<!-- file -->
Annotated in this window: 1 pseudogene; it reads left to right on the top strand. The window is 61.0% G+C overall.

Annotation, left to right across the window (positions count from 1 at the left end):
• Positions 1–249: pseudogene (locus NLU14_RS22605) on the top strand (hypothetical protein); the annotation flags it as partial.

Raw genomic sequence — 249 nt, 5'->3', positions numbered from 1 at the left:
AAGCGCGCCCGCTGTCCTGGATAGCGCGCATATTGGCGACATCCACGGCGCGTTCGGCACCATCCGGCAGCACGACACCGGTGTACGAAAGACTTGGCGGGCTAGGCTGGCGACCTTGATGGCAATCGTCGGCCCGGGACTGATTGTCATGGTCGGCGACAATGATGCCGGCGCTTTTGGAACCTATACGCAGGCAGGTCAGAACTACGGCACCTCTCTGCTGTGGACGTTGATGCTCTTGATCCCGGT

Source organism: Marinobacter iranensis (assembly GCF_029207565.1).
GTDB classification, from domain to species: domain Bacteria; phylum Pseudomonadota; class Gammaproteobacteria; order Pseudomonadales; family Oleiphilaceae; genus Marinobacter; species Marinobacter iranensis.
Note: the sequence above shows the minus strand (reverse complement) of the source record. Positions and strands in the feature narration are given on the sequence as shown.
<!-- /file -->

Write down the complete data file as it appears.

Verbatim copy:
Annotated in this window: 1 pseudogene; it reads left to right on the top strand. The window is 61.0% G+C overall.

Annotation, left to right across the window (positions count from 1 at the left end):
• Positions 1–249: pseudogene (locus NLU14_RS22605) on the top strand (hypothetical protein); the annotation flags it as partial.

Raw genomic sequence — 249 nt, 5'->3', positions numbered from 1 at the left:
AAGCGCGCCCGCTGTCCTGGATAGCGCGCATATTGGCGACATCCACGGCGCGTTCGGCACCATCCGGCAGCACGACACCGGTGTACGAAAGACTTGGCGGGCTAGGCTGGCGACCTTGATGGCAATCGTCGGCCCGGGACTGATTGTCATGGTCGGCGACAATGATGCCGGCGCTTTTGGAACCTATACGCAGGCAGGTCAGAACTACGGCACCTCTCTGCTGTGGACGTTGATGCTCTTGATCCCGGT

Source organism: Marinobacter iranensis (assembly GCF_029207565.1).
GTDB classification, from domain to species: domain Bacteria; phylum Pseudomonadota; class Gammaproteobacteria; order Pseudomonadales; family Oleiphilaceae; genus Marinobacter; species Marinobacter iranensis.
Note: the sequence above shows the minus strand (reverse complement) of the source record. Positions and strands in the feature narration are given on the sequence as shown.